To determine the role of vascular endothelial growth factor B (VEGF-B) in 2 mouse models of arthritis, antigen-induced arthritis (AIA) and collagen-induced arthritis (CIA).


For AIA studies, monarticular AIA was induced by methylated bovine serum albumin (mBSA) priming of Vegfb gene knockout (Vegfb−/−) and wild-type (Vegfb+/+) mice, followed by intraarticular injection of mBSA or saline control 8 days later. CIA was induced in Vegfb−/− and Vegfb+/+ mice by intradermal injection of chick type II collagen in adjuvant. Arthritis was monitored in both models using defined criteria (clinical and histologic). Angiogenesis was measured by synovial vessel density in diseased and control joints.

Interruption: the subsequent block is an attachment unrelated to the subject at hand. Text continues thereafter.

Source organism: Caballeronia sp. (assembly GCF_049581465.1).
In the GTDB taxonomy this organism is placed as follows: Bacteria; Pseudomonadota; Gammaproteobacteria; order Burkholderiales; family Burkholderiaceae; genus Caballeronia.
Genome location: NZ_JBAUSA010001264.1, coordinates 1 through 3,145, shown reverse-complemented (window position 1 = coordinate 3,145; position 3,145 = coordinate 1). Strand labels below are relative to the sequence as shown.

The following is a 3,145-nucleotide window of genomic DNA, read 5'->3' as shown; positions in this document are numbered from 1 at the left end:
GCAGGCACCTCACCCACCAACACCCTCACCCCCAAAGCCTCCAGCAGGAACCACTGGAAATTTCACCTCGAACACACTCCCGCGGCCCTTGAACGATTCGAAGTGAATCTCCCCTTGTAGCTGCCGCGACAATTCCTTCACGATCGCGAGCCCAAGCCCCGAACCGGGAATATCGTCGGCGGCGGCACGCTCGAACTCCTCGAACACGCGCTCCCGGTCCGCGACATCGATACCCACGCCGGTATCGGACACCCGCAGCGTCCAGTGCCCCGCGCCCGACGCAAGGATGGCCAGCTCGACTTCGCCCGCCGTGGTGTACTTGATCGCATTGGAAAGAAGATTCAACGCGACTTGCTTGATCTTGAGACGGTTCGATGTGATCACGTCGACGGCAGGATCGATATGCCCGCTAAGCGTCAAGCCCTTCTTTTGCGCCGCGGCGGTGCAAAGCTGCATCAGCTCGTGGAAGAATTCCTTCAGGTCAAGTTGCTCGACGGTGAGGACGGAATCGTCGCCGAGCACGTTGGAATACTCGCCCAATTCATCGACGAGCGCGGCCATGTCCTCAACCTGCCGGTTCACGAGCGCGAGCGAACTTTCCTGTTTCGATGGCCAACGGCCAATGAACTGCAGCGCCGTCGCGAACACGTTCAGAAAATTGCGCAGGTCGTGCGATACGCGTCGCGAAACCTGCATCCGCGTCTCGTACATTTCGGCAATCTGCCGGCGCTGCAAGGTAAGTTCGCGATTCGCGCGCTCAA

In AIA studies, Vegfb+/+ mice displayed significant knee joint swelling and synovial inflammation 7 days after intraarticular injection of antigen. Synovial inflammation was associated with angiogenesis, since vessel density in AIA synovium was significantly higher in arthritic than in control joints from the same animal. Knee joint swelling, synovial inflammation, and inflammation-associated vessel density in arthritic joints were reduced in Vegfb−/− mice compared with arthritic joints from Vegfb+/+ mice. Similarly, in CIA, both disease incidence and mean clinical severity scores were significantly reduced in Vegfb−/− mice compared with Vegfb+/+ mice. Mean histologic severity scores and mean synovial vessel density were reduced in diseased joints from Vegfb−/− mice when compared with diseased joints from Vegfb+/+ mice.


The reduction in inflammation-associated synovial angiogenesis in Vegfb−/− mice implicates VEGF-B in pathologic vascular remodeling in inflammatory arthritis. VEGF-B may be an attractive target in the design of anti-angiogenic therapies for rheumatoid arthritis.